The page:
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United States Department of Agriculture

Agricultural Research Service

Title: Relationships of Sweet, Bitter, and Roasted Peanut Sensory Attributes with Carbohydrate Components in Peanuts

Authors
item Pattee, Harold
item Isleib, Thomas - NC STATE UNIVERSITY
item Giesbrecht, Francis - NC STATE UNIVERSITY
item McFeeters, Roger

Submitted to: Journal of Agricultural and Food Chemistry
Publication Type: Peer Reviewed Journal
Publication Acceptance Date: January 7, 2000
Publication Date: August 15, 2000
Citation: PATTEE, H.E., ISLEIB, T.G., GIESBRECHT, F.G., MCFEETERS, R.F. RELATIONSHIPS OF SWEET, BITTER, AND ROASTED PEANUT SENSORY ATTRIBUTES WITH CARBOHYDRATE COMPONENTS IN PEANUTS. JOURNAL OF AGRICULTURAL AND FOOD CHEMISTRY. 2000. V. 48. P. 757-763.

Interpretive Summary: Certain roasted peanut flavor note traits are heritable. Currently the only means of accurately measuring these flavor notes is the use of a trained sensory panel. This is a costly and time-consuming process. It is desirable, from cost, time, and sample size to find other methodologies for estimating these traits. Because sweetness is the most heritable trait and has a significant positive relationship to the roasted peanut trait, we investigated possible relationships between heritable quality traits and 18 sugar components in raw peanuts. Previously reported correlations among sweet, bitter, and roasted peanut flavor notes were also evident in this study. Where there was positive relationship of total sugars with sweetness, there also was positive relationship with the roasted peanut flavor note and negative relationship with bitterness and astringency. The expected generalized relationship of total sugars or sucrose to sweetness could not be established, because the relationship was not the same across market-types. Further work is needed to determine the nature of the chemical components related to the bitter principle, which appear to modify the sweet response and interfere with the sensory perception of sweetness, particularly in the Virginia type. Certain components showed significant relationships with flavor notes in one market-type and not another. These differential associations show the complexity of the interrelationships among sweet, bitter, and roasted peanut flavor notes. Within two market-types it is possible to improve the selection efficiency for sweetness and roasted peanut quality by assaying for total carbohydrates. Based on regression values, the greatest efficiency would occur in the fastigiate market-type, then the runner.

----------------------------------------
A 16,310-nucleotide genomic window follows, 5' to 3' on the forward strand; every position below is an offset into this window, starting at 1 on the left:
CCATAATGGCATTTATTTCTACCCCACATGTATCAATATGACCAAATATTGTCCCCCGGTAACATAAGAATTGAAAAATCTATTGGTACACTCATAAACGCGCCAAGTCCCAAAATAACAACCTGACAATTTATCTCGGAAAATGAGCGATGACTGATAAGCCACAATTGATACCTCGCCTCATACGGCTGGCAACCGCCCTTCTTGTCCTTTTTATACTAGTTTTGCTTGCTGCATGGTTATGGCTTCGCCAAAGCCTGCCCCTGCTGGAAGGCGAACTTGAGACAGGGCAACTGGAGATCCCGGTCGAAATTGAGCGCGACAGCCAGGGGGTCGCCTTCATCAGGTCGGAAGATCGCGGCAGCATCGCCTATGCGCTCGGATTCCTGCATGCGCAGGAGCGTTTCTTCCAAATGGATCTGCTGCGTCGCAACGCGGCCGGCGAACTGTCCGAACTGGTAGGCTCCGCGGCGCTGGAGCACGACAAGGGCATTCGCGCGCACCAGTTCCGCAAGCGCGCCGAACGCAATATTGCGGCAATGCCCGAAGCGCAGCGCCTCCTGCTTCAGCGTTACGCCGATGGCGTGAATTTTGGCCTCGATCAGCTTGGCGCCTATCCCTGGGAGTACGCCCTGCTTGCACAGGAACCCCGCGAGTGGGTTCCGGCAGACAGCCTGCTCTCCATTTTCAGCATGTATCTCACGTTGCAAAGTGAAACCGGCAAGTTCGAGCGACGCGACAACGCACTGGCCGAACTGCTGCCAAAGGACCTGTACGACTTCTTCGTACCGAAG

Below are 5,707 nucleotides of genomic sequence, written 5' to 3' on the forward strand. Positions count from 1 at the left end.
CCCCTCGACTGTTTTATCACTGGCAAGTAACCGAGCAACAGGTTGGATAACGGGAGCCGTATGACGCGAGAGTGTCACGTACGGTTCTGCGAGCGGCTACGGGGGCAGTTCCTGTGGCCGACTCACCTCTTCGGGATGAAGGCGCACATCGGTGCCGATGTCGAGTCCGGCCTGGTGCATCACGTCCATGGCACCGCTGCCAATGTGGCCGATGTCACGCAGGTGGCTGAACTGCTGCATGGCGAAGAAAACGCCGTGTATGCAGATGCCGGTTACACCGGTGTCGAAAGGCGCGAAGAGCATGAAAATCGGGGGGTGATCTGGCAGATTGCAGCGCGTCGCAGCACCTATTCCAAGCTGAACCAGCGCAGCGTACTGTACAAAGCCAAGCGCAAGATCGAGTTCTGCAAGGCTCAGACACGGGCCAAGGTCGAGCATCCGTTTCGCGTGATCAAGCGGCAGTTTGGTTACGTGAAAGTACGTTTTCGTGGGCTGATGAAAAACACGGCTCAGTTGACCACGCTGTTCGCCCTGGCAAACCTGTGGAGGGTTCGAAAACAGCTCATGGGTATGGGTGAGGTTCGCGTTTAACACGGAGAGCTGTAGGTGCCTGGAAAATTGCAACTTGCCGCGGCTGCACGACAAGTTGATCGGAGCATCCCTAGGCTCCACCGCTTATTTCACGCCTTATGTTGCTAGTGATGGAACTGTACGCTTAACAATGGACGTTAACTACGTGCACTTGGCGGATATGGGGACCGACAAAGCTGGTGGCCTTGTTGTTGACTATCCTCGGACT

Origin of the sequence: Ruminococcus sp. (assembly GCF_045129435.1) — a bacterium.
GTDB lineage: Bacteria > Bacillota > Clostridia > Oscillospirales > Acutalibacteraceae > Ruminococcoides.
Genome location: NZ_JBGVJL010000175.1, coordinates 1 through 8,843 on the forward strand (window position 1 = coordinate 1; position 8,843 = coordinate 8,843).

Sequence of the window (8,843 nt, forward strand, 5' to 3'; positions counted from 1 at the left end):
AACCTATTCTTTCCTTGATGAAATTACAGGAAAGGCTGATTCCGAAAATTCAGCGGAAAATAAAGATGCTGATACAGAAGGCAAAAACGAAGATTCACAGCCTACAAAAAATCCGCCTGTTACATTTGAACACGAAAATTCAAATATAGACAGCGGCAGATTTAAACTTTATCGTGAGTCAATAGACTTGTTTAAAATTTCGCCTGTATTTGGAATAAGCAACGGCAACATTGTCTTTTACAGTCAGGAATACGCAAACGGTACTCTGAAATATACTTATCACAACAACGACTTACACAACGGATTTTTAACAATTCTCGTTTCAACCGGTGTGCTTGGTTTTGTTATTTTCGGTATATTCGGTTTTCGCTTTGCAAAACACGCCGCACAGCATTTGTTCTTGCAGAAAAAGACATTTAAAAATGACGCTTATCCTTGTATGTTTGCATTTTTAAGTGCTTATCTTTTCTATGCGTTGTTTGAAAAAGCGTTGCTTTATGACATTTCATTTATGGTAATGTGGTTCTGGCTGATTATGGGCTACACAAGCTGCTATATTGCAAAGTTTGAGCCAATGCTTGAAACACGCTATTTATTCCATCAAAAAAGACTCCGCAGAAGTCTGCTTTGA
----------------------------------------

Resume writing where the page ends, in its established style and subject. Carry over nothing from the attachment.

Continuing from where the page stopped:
Technical Abstract: Certain roasted peanut quality attributes are heritable. The only means of measuring these traits is the use of a trained sensory panel. This is a costly and time-consuming process. It is highly desirable, from cost, time, and sample size to find other methodologies for estimating these traits. Because sweetness is the most heritable trait and it has a significant positive relationship to the roasted peanut trait, we have investigated possible relationships between heritable sensory traits and 18 carbohydrate components in raw peanuts. Previously reported correlations among sweet, bitter, and roasted peanut attributes were evident in this study as well. Where there was positive correlation of total sugars with sweetness, there also was positive correlation with roasted peanut attribute and negative correlation with bitterness and astringency. The expected generalized relationship of total sugars or sucrose to sweetness can not be established dbecause the relationship was not the same across all market-types. Further work is needed to determine the chemical components related to the bitter principle, which appear to modify the sweet response and interfere with the sensory perception of sweetness, particularly in the virginia type. Also, certain components showed significant relationships with sensory attributes in one market-type and not another. These differential associations show th complexity of the interrelationships among sweet, bitter, and roasted peanut attributes. Within two market-types it is possible to improve the selection efficiency for sweetness and roasted peanut quality by assaying for total carbohydrates. Based on regression values, the greatest efficiency would occur in the fastigiate market-type, then the runner.

Last Modified: 12/19/2014
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